The state-of-the-art cryo-electron microscopy (cryo-EM) suite at Scripps Research has proven vital to studying the molecular intricacies of how the immune system and viruses interact. Using cryo-EM—which involves deep freezing antibodies and surface antigens from pathogens in liquid ethane and then scanning the samples with an electron beam—the team has captured atomic resolution images of bnAbs binding to HIV and influenza viruses. These efforts, led by Scripps Research Professor Andrew Ward, PhD, have opened new avenues for structural biology research on these difficult targets.
Ward, and his colleague, Scripps Research Professor Lars Hangartner, PhD, recently developed a technique for using cryo-EM to rapidly analyze the outcome of experimental vaccines against HIV and other pathogens. Their new methodology lets scientists quickly assess the full spectrum of antibodies a person produces in response to an infection or vaccine and determine if these antibodies are likely to be effective against the pathogen.
“In the past, much of the interaction between vaccines, the immune system and pathogens was invisible to us,” says Ward, a professor in the Department of Integrative Structural and Computational Biology. “Now we can observe these interactions in detail—at the atomic level, in some cases. It takes much of the guesswork out of determining what’s working and what is not.”
There’s a lot that seems to be working.
Last fall, IAVI announced the start of a phase 1 clinical trial to test a vaccine developed in the laboratory of William Schief, PhD, a professor in the Department of Immunology and Microbiology at Scripps Research. The vaccine is the first in a sequence of engineered vaccine candidates designed to stimulate the immune system to initiate a key first step in the generation of bnAbs against HIV.
“This is just the first step in what would be a multistage vaccination strategy. No one has ever created or even conceived of a vaccine quite like this,” says Schief, who is director of vaccine design for IAVI’s Neutralizing Antibody Center. “If we can make this work for HIV, it could be a model for universal vaccines against other pathogens.”
The other IAVI-led phase 1 HIV-vaccine clinical trial, which was announced this March, will test a different vaccine candidate that Ward and Wilson helped design with John Moore and Rogier Sanders at Weill Cornell Medical College. The vaccine is the first to use a version of the highly fragile outer shell of HIV—a protein called Env that is shaped like a three-pronged spike—that maintains its natural shape. It has shown promising results in preclinical tests.
The Scripps Research team is also applying their expertise in bnAb vaccines to develop new therapies for flu and malaria, studies supported by the Bill & Melinda Gates Foundation.
As much as 20 percent of the U.S. population gets the flu each year, and
of those people, around 200,000 are hospitalized. The flu season of 2017-2018 was the worst since 2010, with nearly a million people hospitalized and an estimated 79,000 deaths.
Annual vaccinations help stop the spread of the virus, but the shots inoculate against only a handful of flu strains. Because influenza mutates so quickly, epidemiologists must race each year to predict the identity of the next flu season’s major strains and then crank out a new vaccine accordingly. Even then, the best matched vaccines are only about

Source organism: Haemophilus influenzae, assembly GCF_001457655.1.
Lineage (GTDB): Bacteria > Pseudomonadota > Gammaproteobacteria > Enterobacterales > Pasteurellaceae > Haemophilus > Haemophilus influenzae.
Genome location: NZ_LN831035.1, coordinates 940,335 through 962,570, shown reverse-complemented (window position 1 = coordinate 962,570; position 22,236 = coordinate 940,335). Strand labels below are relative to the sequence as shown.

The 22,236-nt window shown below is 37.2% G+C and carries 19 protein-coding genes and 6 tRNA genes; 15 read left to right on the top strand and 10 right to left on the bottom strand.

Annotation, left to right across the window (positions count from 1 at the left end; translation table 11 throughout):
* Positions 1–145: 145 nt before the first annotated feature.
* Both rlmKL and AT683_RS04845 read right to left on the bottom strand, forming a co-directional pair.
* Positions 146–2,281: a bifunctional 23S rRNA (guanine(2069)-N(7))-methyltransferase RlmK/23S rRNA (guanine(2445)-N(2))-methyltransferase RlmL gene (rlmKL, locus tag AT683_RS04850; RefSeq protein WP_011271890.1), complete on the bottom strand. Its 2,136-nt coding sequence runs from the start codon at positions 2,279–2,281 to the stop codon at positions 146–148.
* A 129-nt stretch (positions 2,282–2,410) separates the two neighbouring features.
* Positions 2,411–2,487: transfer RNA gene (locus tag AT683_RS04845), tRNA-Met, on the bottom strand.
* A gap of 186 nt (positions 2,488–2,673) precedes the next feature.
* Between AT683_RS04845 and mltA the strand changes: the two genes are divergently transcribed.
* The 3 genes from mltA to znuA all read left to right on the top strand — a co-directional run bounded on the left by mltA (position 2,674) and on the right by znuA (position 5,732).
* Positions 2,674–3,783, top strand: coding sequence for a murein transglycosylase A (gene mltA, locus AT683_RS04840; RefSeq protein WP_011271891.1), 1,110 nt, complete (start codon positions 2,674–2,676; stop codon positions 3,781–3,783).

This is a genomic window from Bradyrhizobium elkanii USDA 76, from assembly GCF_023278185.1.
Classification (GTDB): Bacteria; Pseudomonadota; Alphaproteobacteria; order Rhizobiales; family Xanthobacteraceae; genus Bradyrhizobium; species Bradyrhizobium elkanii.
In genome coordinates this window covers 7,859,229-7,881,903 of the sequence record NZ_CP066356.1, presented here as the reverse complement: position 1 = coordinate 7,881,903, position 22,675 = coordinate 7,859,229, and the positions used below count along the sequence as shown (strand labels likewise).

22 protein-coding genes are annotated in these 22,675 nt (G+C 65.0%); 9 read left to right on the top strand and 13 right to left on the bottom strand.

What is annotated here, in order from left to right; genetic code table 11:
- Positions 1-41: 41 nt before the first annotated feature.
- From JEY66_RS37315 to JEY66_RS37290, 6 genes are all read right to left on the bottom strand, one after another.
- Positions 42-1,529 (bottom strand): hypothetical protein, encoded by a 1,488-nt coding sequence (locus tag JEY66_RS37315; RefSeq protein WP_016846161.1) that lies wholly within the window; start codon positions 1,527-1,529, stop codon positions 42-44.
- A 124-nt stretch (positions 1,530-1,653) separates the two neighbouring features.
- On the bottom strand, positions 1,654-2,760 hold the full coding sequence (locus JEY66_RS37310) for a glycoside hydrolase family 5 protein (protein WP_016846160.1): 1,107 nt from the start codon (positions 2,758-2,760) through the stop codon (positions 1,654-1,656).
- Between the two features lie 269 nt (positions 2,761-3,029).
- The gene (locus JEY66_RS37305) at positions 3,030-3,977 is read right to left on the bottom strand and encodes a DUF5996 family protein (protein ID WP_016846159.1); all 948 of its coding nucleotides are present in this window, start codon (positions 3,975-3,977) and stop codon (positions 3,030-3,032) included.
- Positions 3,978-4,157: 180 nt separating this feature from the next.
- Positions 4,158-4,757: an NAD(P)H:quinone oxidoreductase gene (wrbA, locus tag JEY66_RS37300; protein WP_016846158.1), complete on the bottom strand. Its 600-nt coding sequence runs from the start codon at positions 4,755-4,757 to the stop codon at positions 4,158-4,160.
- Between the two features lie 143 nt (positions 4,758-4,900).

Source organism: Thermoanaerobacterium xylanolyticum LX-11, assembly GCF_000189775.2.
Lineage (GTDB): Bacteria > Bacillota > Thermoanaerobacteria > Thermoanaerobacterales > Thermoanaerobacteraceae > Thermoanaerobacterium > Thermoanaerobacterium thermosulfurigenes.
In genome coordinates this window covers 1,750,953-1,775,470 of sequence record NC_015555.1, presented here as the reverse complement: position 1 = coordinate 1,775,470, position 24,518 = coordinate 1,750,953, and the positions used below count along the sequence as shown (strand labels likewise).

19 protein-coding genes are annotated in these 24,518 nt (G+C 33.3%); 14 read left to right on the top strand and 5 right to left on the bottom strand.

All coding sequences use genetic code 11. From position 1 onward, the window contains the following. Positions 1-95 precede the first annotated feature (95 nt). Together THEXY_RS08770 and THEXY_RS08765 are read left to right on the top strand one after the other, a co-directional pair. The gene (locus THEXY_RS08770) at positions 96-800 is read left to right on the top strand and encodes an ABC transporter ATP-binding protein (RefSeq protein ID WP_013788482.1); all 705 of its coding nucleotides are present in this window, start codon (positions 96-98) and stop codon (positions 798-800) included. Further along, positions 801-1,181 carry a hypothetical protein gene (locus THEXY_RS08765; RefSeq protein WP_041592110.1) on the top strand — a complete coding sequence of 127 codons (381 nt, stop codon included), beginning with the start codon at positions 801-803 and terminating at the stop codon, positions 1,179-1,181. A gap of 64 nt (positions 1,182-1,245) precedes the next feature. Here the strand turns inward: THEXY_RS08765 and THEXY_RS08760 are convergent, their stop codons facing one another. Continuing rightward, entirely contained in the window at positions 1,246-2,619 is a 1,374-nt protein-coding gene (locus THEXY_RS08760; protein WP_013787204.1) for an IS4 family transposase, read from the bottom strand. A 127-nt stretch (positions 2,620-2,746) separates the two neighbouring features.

40 to 60 percent effective. For certain types and strains of influenza A viruses, vaccine efficacy can drop to as low as 10 to 20 percent. The Scripps Research team made news recently for advances in helping develop an experimental influenza therapy—with the help of llamas.
Using a rare type of antibody produced by the South American cousins of the camel, the Scripps Research scientists and an international team of collaborators, primarily at Janssen, engineered a prototype antibody drug capable of protecting against numerous strains of influenza virus.
“The llama antibodies could be easily linked together to create multi-speciﬁc antibodies binding to different sites on different targets. In this case, the multi-specificity was key to having broad coverage of highly variable pathogens like influenza.”—Ian Wilson, DPhil, Chair of the Department of Integrative Structural and Computational Biology at Scripps Research
The advance, reported in the journal Science last November, received wide attention from media outlets, including The New York Times, Smithsonian Magazine, Axios, BBC and PBS. It even garnered an enthusiastic blog post from Francis Collins, MD, PhD, director of the National Institutes of Health.
To create the drug, the scientists pursued a different approach than for HIV. Instead of prompting the immune system to produce a single broadly neutralizing antibody, they immunized llamas and then engineered a multidomain antibody by tethering together four different llama antibodies, two against influenza A virus and two against influenza B virus. Wilson and Ward led the X-ray and electron microscopy structural studies
to show exactly where this four-in-one antibody was binding to influenza proteins.
“In this case, the llama antibodies could be easily linked together to create multi-specific antibodies binding to different sites on different targets,” Wilson says. “The multi-specificity was key to having broad coverage of highly variable pathogens like influenza.”
Their research showed that when administered as an injection, the antibody could target vulnerable sites on influenza A and B and protect mice against lethal infections. When they tested the multi-domain antibody, it prevented 59 strains of human and avian influenza A and B viruses from multiplying in the mice—an important first step in determining whether the influenza inhibitor could possibly work in people.
Working with scientists at the University of Pennsylvania, the team developed a different delivery mechanism, a “gene mist” containing viral vectors (harmless viruses used to deliver molecular payloads into the genome). When the mist was sprayed into the noses of mice, the vectors carried a genetic blueprint for the engineered antibody into cells of the animals’ respiratory systems. Those cells, now containing the flu-fighting gene in their DNA, produced the antibody, confirming immunity to dangerous strains of flu.
If a similar strategy works in humans, an annual inoculation might still be required, but it would theoretically protect people against far more strains than the seasonal flu vaccine. “And there are other intriguing possible advantages,” Collins wrote of the new strategy. “For example, the rapid protection this approach might afford, along with its potential to neutralize many forms of avian influenza, suggest it might be called into action to help quell an emerging flu pandemic far more swiftly than is possible with traditional vaccines.”
Until then, the team at Scripps Research is on the case.